All good things must come to an end . . . that's life: Rhys Williams recalls the mix of tabloid fun and campaigning that fuelled a TV hit

IF YOU want to stick the boot into That's Life, go no further than Rowan Atkinson's rant on Not the Nine O'Clock News in 1980:

'They think they're so important, don't they? They really think they've got their fingers on the pulse of the nation. There's her, swanning round the foreground like an overgrown waltzing denture commercial. And behind there's that cross-eyed baboon who farts around in front of a rubber plant and behind him there's those two nancy boys. I mean, these people are famous, for Christ's sake.'

Esther Rantzen, who has seen herself mocked by everyone from Benny Hill to Rory Bremner, believes this is fair game. 'Janet Brown does a wonderful me . . . That reaction is absolutely right because we've been up there for so long. Of course we should be sent up.'

Tomorrow evening, That's Life finally reaches the end of its 21- year run with a celebration of its choicest moments. But for every 'aaah' sighed at the passing of the programme, there will be a 'phew' at the realisation that the jaunty strains of the Hanwell Brass Band, which recorded the signature tune back in 1974, will never be heard again (barring repeats, of course).

The show grew out of the late Sixties series Braden's Week, a proto-That's Life in virtually every respect - from the chirpy accounts of consumer woe and High Street vox-pops to the newspaper misprints and nudge-nudge

humour of the presenters.

The decision to launch That's Life in 1973 was taken by Desmond Wilcox, the head of documentary features with whom Esther was having a relationship and later married. It pitched her very much alongside her co-presenters - George Layton, who as a comedy writer went on to script Robin's Nest and Don't Wait Up, and Bob Wellings, later a presenter on Nationwide.

The programme captured that phlegmatic, 'well you've got to laugh', essentially British approach to the world. But far from being a celebration of life in its entirety, the programme dwelt on the irritating detail - overpriced gas bills and petty bureaucracy. John Major was probably watching That's Life when he dreamt up the Citizen's Charter.

Unlike the charter, the show was an instant hit, its folksy mix of jokes and investigative reports a welcome antidote to the BBC's hitherto rather sombre, austere factual output. Tabloid television, in every sense.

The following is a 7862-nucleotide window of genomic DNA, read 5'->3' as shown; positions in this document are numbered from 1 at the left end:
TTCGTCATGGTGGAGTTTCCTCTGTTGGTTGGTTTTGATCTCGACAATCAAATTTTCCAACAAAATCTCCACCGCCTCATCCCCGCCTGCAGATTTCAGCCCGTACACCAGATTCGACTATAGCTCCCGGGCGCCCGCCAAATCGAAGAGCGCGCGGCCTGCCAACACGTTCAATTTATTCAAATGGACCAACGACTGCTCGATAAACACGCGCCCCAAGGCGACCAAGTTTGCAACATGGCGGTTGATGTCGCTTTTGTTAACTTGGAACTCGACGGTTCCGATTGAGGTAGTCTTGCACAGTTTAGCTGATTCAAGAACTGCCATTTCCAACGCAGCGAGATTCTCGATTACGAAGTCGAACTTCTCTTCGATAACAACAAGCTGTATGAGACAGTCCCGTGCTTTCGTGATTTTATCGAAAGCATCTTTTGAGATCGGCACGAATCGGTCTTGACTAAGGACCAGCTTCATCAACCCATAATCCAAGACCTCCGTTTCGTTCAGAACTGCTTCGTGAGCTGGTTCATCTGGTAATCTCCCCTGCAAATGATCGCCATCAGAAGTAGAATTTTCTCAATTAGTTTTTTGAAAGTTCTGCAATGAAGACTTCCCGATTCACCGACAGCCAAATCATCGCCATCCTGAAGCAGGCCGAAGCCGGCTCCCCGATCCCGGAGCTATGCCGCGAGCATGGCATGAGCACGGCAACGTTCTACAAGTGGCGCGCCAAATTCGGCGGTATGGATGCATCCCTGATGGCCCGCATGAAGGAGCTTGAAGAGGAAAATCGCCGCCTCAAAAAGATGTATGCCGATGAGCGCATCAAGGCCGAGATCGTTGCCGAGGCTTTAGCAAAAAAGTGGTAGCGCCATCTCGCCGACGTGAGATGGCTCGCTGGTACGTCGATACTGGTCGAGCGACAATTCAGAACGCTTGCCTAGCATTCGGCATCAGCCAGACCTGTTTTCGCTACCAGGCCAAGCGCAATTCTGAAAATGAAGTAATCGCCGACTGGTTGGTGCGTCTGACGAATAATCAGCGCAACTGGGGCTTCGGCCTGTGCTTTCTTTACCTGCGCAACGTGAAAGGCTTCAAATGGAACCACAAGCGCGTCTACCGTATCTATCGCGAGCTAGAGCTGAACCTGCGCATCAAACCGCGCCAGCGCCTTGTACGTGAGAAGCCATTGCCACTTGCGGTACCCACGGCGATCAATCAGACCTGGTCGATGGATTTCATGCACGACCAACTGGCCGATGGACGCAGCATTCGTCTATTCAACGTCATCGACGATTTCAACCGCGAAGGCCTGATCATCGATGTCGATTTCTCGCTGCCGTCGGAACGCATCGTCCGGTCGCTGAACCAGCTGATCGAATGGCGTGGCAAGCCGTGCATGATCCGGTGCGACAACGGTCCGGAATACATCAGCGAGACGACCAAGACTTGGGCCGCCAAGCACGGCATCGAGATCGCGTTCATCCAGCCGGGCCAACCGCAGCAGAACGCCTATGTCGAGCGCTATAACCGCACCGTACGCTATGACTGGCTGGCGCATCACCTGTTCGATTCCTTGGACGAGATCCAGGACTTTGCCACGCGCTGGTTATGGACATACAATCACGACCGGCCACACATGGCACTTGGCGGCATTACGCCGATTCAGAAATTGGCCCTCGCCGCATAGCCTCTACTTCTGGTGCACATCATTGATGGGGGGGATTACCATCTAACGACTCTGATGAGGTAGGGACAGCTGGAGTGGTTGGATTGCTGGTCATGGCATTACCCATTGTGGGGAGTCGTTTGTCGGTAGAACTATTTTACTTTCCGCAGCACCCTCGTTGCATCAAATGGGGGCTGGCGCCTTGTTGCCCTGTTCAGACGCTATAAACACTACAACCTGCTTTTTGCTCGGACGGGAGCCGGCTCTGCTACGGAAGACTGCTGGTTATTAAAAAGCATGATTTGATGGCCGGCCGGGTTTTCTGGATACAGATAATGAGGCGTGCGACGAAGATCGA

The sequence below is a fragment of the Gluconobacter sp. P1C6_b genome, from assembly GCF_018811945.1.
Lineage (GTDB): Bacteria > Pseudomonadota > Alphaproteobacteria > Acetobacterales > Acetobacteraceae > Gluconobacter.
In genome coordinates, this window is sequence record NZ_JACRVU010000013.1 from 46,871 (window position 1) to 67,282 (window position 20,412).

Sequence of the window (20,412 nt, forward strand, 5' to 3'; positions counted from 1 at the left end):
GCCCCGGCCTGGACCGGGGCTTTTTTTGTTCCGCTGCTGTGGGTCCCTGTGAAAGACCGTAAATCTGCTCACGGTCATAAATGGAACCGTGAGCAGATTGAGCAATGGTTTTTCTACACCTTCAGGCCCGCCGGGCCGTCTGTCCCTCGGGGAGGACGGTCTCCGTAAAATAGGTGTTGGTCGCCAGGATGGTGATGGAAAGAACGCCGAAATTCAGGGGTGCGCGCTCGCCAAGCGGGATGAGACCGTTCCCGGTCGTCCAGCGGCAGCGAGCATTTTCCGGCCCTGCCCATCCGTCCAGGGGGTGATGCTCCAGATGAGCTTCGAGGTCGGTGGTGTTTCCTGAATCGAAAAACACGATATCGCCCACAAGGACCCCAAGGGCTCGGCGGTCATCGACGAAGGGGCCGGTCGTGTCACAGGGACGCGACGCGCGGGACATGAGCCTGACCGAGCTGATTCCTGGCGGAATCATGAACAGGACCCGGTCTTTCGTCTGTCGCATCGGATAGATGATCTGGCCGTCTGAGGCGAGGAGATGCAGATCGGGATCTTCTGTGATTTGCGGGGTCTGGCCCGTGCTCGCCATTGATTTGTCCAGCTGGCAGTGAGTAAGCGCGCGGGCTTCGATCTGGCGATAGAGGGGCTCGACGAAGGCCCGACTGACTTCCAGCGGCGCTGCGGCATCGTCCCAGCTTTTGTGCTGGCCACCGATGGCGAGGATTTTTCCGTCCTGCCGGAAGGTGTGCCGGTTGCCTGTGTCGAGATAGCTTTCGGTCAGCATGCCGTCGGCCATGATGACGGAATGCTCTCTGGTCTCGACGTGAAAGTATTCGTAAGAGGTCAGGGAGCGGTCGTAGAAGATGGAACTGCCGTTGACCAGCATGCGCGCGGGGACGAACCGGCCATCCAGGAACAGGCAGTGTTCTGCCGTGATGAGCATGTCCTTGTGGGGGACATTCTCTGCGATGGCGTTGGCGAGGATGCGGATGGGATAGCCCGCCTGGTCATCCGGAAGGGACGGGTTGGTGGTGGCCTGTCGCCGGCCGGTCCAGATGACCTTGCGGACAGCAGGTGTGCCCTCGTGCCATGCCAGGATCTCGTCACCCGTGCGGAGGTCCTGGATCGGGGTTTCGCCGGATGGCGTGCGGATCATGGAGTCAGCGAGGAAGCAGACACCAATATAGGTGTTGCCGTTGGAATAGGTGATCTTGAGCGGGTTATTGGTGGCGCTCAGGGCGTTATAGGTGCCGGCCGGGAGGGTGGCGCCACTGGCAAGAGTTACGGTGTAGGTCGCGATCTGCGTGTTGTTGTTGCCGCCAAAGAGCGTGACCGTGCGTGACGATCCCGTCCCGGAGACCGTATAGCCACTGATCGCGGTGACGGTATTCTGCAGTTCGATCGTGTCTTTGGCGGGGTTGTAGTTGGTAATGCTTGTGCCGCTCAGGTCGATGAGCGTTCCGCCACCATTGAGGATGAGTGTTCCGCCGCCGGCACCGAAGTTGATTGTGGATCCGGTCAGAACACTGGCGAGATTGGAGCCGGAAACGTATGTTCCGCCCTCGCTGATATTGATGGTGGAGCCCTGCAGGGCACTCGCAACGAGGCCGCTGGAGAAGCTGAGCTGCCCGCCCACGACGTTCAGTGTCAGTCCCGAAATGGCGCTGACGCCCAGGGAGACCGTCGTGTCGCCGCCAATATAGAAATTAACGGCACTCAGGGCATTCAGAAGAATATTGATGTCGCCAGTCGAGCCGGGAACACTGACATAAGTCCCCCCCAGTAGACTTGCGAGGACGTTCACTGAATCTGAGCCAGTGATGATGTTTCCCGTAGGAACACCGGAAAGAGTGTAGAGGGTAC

By the following year she was holding court from a stool at the front with her 'boys' (as the newcomers Glyn Worsnip and Kieran Prendiville were chummily known) perched behind a desk at the back. Added sauce came from Cyril Fletcher, an elderly gent in a leather armchair, whose cross- eyes only added to his naughty seaside postcard delivery. Esther's wrap-up of some domestic disaster involving a dodgy washing machine would generally end with the word 'Cyril' (pronounced 'Cyreel') - his cue for an 'Odd Ode' or examples of people whose names combined hilariously with their job titles.

Although the line-up changed to include the likes of Chris Searle, Paul Heiney and even Mollie Sugden (minus blue rinse and her troublesome pussy), the format remained the same - both a testament to its enduring popularity and an explanation of its now stale and outdated look.

Beyond the frippery, however, the programme scored numerous major consumer campaign successes - it secured rear seat- belts in cars, safer surfaces in playgrounds and the introduction of a cooling-off period after signing credit agreements.

The story of Ben Hardwick, a two-year-old dying from liver disease, moved viewers to raise pounds 150,000 for a transplant. Its Childwatch in 1986 led to the setting up of ChildLine, a helpline for children suffering child abuse. This and Ms Rantzen's subsequent work for the charity played a leading role in taking the issue of child abuse to the top of the social agenda.

In more than 2,500 investigations over 21 years, That's Life lost just three libel actions, including one brought by a Harley Street slimming expert, who successfully sued the progamme for pounds 100,000 after it had wrongly accused him of profiteering.

In its peak Sunday-evening slot, the programme pulled in 16 million viewers and received 10,000 letters each week. But after being shunted backwards and forwards to Saturday, its ratings fell to about 8 million. Last spring, Alan Yentob, the new controller of BBC 1, called time - the show's cosy, slightly corny populism finally proving too much for the highbrow Birtists in control at the BBC.

In truth, of course, most of the programme's best elements had been copied and refined in shows like Watchdog (consumer affairs) and Blind Date (ritual humiliation of pensioners).

Michael Grade, chief executive of Channel 4 and a former controller of BBC 1, believes That's Life 'has become part of British television legend'.

Esther Rantzen is perforce rather more modest. 'It's difficult for me to analyse. I hope that, through it all, if people go back to their childhood memories of That's Life, we provided enough amusement and enough of value that even the most sour and snooty commentator (acknowledges) that it did earn its place on the screen.'

(Photographs omitted)

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